How to use a plate designed for multiple identical reproductions, but create a different image each time?
This is the challenge I set myself through printmaking.
Using acid to etch into metal plates or diamond tipped tools to scratch into perspex gives such a different quality of mark that you can get from drawing. Each plate takes a lot of work and goes through many stages, which is fine if your ultimate aim is to produce many identical copies…. but I find that too restraining – I like each to be unique!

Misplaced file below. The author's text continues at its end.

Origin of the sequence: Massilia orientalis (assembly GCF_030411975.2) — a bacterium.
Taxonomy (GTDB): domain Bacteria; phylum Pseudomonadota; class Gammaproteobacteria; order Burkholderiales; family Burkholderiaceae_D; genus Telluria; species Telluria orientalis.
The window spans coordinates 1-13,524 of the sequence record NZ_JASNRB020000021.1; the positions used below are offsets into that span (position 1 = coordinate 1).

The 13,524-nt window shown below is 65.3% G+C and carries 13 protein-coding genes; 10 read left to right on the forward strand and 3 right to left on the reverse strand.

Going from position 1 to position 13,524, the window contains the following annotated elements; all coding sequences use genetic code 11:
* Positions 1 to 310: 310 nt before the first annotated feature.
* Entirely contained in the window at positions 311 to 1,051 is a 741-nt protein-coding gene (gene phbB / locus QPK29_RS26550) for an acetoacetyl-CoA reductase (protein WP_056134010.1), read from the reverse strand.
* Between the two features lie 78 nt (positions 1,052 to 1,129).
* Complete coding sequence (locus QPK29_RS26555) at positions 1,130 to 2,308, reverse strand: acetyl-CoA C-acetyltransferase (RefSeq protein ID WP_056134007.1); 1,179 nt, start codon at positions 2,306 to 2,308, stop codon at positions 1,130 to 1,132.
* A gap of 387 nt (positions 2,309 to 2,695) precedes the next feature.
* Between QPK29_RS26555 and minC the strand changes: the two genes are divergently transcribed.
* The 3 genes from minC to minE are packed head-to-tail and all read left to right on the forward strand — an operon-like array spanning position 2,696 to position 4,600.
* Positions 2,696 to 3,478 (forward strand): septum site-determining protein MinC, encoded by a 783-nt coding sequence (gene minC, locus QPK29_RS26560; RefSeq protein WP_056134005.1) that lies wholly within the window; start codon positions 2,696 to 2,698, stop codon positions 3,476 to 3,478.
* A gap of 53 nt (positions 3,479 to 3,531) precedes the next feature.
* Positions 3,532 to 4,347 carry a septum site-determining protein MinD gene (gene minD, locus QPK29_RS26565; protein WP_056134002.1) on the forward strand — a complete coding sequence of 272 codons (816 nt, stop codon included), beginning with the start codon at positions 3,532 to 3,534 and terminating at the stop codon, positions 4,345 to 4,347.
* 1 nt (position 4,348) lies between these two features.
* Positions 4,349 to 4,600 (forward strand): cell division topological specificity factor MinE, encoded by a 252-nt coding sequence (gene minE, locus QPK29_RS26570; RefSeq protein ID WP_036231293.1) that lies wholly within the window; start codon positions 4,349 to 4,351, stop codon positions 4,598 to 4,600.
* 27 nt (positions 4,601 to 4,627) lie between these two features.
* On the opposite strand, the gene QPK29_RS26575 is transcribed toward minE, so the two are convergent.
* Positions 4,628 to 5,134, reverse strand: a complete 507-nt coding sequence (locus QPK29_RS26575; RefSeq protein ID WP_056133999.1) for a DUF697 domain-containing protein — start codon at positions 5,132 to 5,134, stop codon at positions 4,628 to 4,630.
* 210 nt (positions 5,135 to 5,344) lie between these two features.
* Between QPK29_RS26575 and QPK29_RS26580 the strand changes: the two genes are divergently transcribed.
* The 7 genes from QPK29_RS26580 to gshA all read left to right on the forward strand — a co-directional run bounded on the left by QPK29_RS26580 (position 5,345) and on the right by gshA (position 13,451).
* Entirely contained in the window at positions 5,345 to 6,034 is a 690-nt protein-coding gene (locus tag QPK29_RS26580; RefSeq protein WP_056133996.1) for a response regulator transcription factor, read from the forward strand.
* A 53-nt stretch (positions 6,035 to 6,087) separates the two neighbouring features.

One way I do this is to use chine collé which is a technique where you add an extra layer of paper between the plate and the base paper as it goes through the press. The end result is a series with different variations in each print. You can see this in the Trappings series and the Blue Horizon series.
Each print is always slightly different as the plate is inked and wiped by hand. This also allows for variations as you decide how much ink to leave or wipe clean from each print which often creates great atmosphere and allows you to select according to mood…
click images to open slideshow
Printmaking continues to inform the way I paint in the studio, sometime I would love to go back to this wonderful but time consuming process… in the meantime take a look at the new paintings partly inspired by the shapes and forms discovered during this time.